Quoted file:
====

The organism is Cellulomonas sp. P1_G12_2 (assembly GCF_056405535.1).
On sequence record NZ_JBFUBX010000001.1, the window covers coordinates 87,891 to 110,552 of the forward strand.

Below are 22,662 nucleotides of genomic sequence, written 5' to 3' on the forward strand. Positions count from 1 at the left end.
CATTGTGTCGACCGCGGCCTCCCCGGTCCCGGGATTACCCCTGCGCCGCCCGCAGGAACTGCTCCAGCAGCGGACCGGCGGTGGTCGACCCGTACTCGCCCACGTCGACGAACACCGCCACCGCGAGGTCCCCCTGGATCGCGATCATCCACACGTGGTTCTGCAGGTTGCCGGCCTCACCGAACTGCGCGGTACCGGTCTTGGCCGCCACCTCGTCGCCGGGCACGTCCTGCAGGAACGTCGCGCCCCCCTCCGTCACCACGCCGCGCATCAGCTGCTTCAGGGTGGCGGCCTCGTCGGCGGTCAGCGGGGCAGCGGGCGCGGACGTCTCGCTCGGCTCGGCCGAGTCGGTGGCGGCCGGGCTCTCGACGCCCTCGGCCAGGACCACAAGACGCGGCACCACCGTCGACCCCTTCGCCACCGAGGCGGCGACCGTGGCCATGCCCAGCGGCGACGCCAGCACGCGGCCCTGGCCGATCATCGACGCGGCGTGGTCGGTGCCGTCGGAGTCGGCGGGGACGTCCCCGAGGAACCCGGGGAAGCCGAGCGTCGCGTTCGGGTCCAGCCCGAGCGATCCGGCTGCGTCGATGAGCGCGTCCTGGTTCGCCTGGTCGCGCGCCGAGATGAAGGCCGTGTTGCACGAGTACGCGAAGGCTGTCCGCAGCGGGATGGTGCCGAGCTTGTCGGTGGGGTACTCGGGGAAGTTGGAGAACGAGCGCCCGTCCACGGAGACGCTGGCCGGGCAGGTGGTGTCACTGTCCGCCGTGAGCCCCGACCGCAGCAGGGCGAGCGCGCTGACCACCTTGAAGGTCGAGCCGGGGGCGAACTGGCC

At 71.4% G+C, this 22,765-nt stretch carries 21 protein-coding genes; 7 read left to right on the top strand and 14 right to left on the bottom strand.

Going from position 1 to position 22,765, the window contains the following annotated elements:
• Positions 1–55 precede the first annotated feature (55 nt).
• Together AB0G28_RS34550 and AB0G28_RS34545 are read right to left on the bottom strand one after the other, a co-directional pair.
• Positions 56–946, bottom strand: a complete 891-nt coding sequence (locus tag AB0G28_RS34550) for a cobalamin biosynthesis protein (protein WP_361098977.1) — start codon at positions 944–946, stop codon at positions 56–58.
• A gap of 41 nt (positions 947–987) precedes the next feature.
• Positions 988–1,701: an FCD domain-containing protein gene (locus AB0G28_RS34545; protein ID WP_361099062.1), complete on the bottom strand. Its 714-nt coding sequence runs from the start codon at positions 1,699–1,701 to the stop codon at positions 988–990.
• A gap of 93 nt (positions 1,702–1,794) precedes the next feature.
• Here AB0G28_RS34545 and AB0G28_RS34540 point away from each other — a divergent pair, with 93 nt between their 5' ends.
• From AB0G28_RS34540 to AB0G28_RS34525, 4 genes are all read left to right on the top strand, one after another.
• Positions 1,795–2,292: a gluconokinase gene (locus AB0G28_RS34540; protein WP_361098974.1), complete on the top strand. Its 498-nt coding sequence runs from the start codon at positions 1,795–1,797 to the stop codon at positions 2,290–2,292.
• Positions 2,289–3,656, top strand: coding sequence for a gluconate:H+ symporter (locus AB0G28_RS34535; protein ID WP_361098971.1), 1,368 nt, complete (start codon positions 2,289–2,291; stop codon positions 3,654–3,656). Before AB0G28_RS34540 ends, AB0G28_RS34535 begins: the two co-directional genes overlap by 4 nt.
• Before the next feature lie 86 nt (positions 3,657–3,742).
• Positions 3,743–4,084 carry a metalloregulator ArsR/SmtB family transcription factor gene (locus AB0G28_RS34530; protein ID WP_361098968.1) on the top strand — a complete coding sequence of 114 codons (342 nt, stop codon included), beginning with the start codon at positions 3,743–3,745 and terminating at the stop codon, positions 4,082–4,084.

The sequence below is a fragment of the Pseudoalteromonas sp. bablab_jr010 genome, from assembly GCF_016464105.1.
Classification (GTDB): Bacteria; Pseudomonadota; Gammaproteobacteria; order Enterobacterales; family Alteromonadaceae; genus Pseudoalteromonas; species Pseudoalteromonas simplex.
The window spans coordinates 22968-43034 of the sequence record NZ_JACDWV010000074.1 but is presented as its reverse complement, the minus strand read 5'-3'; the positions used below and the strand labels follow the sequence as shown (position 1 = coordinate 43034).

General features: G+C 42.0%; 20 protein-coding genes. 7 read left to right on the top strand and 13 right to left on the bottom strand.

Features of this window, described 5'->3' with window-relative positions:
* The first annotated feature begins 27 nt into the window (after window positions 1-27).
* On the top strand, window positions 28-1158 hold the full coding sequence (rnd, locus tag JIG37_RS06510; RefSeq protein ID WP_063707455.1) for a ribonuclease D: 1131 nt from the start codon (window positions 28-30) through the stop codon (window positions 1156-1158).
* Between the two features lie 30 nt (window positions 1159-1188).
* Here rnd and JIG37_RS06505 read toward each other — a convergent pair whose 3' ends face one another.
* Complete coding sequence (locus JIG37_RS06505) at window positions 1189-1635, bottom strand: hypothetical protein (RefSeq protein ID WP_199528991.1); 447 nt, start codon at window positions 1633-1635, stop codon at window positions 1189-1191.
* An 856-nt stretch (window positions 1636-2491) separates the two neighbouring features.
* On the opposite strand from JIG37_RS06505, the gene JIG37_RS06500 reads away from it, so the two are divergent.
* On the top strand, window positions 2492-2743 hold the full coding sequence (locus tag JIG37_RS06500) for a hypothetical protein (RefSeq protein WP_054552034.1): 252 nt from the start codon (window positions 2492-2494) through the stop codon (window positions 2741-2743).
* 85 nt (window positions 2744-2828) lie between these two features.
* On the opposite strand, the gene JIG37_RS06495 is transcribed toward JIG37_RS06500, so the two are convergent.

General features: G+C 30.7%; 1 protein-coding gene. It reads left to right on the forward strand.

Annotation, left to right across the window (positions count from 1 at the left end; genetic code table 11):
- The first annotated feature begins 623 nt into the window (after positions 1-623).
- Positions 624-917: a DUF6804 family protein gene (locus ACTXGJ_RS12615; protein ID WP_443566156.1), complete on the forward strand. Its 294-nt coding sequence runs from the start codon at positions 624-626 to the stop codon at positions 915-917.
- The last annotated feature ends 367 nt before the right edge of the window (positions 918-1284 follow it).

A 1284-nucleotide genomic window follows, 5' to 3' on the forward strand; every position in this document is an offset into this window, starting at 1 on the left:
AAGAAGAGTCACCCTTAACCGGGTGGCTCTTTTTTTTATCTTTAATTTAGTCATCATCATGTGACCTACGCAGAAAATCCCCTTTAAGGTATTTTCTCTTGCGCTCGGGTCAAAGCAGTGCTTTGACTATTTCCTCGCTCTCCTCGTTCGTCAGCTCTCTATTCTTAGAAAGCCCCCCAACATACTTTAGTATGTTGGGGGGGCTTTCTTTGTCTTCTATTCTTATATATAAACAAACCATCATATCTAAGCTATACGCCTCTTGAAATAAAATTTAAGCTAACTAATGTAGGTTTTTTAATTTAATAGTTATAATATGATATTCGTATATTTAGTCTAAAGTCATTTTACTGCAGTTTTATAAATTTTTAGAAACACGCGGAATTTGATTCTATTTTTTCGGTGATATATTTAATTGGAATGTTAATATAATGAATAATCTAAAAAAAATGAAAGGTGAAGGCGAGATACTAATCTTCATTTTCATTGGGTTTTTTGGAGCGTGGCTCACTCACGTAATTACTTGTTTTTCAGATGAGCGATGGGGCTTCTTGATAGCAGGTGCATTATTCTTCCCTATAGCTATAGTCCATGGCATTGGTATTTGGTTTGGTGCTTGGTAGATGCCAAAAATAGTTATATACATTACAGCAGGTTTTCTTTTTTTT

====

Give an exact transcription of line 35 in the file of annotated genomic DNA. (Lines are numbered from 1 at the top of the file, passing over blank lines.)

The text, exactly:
Annotation, left to right across the window (positions count from 1 at the left end; genetic code table 11):